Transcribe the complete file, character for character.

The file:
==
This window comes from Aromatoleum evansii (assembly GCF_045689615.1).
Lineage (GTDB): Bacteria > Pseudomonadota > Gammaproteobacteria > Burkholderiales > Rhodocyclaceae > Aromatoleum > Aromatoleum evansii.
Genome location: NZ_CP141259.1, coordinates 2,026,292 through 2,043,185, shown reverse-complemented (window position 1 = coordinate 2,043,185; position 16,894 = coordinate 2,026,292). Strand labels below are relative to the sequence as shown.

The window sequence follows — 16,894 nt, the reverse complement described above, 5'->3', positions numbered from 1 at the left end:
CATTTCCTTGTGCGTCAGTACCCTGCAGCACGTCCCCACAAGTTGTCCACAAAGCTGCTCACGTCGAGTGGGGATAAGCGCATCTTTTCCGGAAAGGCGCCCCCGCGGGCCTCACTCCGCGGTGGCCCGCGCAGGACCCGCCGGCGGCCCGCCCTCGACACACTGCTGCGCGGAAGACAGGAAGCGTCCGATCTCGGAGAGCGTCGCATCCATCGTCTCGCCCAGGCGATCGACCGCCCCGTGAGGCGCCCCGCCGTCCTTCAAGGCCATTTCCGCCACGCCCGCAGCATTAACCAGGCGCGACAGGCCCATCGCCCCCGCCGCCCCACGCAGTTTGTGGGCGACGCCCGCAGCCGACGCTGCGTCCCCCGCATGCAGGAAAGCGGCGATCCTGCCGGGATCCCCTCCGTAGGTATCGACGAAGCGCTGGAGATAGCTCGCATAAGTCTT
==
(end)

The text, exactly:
This window comes from Aromatoleum evansii (assembly GCF_045689615.1).
Lineage (GTDB): Bacteria > Pseudomonadota > Gammaproteobacteria > Burkholderiales > Rhodocyclaceae > Aromatoleum > Aromatoleum evansii.
Genome location: NZ_CP141259.1, coordinates 2,026,292 through 2,043,185, shown reverse-complemented (window position 1 = coordinate 2,043,185; position 16,894 = coordinate 2,026,292). Strand labels below are relative to the sequence as shown.

The window sequence follows — 16,894 nt, the reverse complement described above, 5'->3', positions numbered from 1 at the left end:
CATTTCCTTGTGCGTCAGTACCCTGCAGCACGTCCCCACAAGTTGTCCACAAAGCTGCTCACGTCGAGTGGGGATAAGCGCATCTTTTCCGGAAAGGCGCCCCCGCGGGCCTCACTCCGCGGTGGCCCGCGCAGGACCCGCCGGCGGCCCGCCCTCGACACACTGCTGCGCGGAAGACAGGAAGCGTCCGATCTCGGAGAGCGTCGCATCCATCGTCTCGCCCAGGCGATCGACCGCCCCGTGAGGCGCCCCGCCGTCCTTCAAGGCCATTTCCGCCACGCCCGCAGCATTAACCAGGCGCGACAGGCCCATCGCCCCCGCCGCCCCACGCAGTTTGTGGGCGACGCCCGCAGCCGACGCTGCGTCCCCCGCATGCAGGAAAGCGGCGATCCTGCCGGGATCCCCTCCGTAGGTATCGACGAAGCGCTGGAGATAGCTCGCATAAGTCTT